Gibby’s La Cocina, 2602 Nogalitos St.

At Gibby’s La Cocina on Nogalitos Street, it was A Tale of Two Tortillas. Flour to be exact. Now, I’ve never read the Charles Dickens classic, so this is about as far as I can take this literary pun. But, I tell you, the same tortilla coming out of the same kitchen changed vastly depending on whether I consumed them in the restaurant or in my office.

When I ate them at Gibby’s, the tortillas seemed poorly made — silky and doughy.

But when I took them to go and brought them back to my newsroom, they were soft and tasty. It must have been the steaming process, while the tortillas were inside the foil, that cooked them more thoroughly.

Usually, the opposite happens — where the tortillas are best ordered in house rather than to go.

So, allow me to take you on this journey, taco by taco. I’ll start with Gibby’s specialty tacos.

Their Taco Feo looked promising — asada, egg and bean. This is one I ate at Gibby’s so the doughy and chewy (in a bad way) tortilla turned me off. Some of the asada were tough to chew. However, the scrambled egg was cooked and mixed in perfectly with the meat. The beans had very good flavor. And the grilled onions were a pleasant surprise. I’ll order this one to go next time.

That’s what happened with the Lalito — an egg taco with cheese and butter. This certainly is new. Tacos aren’t the healthiest food, and then add butter? Sure. They must have slathered the inside of the tortilla with butter, and then added the egg and a yellow-white cheese combo. Again, the steam must have softened the tortilla even more and actually allowed the butter to drip and incorporate more into the egg and cheese mixture. Delicious. I felt my heart skip a beat or two, but delicious.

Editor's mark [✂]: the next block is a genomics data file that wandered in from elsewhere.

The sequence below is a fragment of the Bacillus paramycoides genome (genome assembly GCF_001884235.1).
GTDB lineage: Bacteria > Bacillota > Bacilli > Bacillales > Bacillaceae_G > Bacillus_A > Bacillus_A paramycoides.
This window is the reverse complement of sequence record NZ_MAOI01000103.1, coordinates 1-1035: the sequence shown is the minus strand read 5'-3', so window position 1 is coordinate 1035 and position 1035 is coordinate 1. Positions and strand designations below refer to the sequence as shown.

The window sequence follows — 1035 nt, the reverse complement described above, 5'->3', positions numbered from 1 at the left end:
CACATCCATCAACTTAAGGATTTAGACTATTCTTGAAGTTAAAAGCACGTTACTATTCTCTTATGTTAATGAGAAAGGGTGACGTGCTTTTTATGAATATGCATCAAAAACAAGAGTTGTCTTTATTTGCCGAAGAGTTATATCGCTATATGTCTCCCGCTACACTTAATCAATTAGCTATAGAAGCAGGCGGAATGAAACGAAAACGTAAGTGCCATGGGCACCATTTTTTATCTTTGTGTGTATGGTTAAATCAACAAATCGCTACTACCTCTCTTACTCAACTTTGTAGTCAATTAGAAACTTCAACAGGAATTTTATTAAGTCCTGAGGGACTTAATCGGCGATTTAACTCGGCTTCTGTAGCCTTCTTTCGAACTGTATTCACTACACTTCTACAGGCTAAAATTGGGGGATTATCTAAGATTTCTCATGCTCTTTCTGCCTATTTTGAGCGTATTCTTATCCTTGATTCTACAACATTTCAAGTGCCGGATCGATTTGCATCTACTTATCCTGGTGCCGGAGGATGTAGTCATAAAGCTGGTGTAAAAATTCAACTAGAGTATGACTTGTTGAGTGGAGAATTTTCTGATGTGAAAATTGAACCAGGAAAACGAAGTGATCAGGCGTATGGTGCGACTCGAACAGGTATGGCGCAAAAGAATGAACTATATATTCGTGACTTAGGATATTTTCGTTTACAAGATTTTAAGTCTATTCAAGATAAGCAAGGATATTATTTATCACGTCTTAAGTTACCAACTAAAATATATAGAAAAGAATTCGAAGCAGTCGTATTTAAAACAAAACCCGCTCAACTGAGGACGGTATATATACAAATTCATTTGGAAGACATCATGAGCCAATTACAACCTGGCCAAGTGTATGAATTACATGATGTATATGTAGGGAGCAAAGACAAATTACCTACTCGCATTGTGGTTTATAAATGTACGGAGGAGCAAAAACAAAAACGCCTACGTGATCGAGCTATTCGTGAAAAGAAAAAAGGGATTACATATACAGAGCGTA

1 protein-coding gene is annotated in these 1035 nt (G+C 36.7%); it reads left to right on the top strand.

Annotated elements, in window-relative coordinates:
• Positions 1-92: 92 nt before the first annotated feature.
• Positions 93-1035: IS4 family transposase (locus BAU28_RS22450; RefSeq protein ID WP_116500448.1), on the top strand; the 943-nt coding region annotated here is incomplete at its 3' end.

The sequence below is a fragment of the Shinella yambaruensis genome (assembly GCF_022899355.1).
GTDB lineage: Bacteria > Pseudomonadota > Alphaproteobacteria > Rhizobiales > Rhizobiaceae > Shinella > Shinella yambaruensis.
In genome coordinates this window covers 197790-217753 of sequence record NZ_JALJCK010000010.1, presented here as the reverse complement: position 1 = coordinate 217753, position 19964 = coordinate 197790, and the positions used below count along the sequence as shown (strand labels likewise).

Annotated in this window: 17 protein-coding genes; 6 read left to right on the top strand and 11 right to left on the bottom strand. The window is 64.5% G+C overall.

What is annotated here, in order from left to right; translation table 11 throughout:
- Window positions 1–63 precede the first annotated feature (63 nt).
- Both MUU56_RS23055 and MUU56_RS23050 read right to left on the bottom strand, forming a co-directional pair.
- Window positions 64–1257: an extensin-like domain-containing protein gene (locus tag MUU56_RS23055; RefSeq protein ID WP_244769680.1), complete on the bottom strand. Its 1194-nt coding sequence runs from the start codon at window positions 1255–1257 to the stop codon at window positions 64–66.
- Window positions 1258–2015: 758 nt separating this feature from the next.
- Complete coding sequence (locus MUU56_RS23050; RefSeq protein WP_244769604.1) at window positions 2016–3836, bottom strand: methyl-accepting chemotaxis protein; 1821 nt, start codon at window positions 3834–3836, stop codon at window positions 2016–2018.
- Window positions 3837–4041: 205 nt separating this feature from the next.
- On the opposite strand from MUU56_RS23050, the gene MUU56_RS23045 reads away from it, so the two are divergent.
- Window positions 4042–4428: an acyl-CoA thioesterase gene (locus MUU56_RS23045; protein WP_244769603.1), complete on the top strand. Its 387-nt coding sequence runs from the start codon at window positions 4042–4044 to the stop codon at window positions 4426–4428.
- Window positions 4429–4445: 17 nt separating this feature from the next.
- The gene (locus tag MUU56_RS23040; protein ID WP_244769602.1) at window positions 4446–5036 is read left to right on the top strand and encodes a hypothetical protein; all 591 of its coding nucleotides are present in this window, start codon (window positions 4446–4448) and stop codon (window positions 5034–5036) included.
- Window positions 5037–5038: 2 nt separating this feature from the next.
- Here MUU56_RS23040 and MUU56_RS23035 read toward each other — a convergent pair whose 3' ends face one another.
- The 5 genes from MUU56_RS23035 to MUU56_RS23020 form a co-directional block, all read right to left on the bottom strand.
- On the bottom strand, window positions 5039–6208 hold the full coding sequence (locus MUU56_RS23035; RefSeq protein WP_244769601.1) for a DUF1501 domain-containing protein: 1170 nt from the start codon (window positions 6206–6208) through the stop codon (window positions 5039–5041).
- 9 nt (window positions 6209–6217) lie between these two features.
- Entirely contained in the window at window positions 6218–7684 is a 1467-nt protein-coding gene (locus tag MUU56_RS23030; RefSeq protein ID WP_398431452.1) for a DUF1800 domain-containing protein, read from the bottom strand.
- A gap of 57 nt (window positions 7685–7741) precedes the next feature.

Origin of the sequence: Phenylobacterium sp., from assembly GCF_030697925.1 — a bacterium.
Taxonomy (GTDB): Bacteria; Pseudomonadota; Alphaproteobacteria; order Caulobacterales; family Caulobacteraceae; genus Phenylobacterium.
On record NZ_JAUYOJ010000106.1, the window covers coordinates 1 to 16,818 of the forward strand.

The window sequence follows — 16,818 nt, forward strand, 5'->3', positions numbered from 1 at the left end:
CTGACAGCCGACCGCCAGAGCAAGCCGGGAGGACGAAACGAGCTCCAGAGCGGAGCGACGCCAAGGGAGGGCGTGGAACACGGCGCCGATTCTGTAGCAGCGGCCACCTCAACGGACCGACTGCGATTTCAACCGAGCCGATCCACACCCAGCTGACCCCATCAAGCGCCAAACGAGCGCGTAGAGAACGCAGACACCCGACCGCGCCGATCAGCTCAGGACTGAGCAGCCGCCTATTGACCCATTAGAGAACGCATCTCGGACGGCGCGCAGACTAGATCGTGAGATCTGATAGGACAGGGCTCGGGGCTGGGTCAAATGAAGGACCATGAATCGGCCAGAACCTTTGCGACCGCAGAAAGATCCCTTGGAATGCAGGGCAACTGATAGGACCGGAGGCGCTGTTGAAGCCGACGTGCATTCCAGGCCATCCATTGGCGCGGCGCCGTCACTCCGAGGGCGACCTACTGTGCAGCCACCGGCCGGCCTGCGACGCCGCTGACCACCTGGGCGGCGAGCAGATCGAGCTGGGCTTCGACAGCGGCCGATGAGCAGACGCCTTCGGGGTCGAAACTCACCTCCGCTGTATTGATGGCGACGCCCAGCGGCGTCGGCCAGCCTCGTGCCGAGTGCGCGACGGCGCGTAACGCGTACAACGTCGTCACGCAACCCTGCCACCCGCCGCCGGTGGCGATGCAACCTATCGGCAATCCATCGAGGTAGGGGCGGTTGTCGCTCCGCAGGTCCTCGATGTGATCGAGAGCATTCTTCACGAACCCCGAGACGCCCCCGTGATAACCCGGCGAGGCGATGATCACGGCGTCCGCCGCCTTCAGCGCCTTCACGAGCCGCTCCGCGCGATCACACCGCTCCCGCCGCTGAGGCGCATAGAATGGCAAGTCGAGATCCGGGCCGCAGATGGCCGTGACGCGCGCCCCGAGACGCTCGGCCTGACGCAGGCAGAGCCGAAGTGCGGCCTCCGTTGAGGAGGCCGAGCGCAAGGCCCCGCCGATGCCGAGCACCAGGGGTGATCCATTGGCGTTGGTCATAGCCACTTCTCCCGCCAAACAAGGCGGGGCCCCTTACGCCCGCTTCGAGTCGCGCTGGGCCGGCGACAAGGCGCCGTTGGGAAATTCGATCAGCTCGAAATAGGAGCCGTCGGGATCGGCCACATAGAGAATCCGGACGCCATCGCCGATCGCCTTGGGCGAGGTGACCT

Other standouts were the bacon and egg, which was mixed together well and not greasy in its steamed tortilla.

The papa ranchera — also steamed — was very good with its way-above-average ranchera sauce, which captured the essence of the tomato beautifully. I would have liked the potato pieces a little less mushy.

The carne guisada and bean and cheese were disappointments. Not bad versions of these S.A. classics, but just not as memorable as Gibby’s other tacos. These were consumed in house, by the way.

Speaking of tortillas, the chilaquiles I had on corn in the restaurant and it was a winner. I loved the freshness of the diced hot onion, tomato and serrano pepper. My thing with Tex-Mex chilaquiles: They must be cheesy, and these weren’t. Still, a good taco with a large and perfectly cooked corn tortilla.

So, my opinion of Gibby’s changed drastically based on how and when I ate these tacos. This proves, if anything, that tortillas really are the key to quality tacos.

Gibby’s La Cocina, 2602 Nogalitos St., (210) 922-9660

Worth traveling across town for
Average S.A. taqueria. Some hits, some misses
Mostly misses

Benjamin Olivo

What do you think? Is there a taco I should have ordered, but didn’t? Have any taco news, issues or concerns? Email me at

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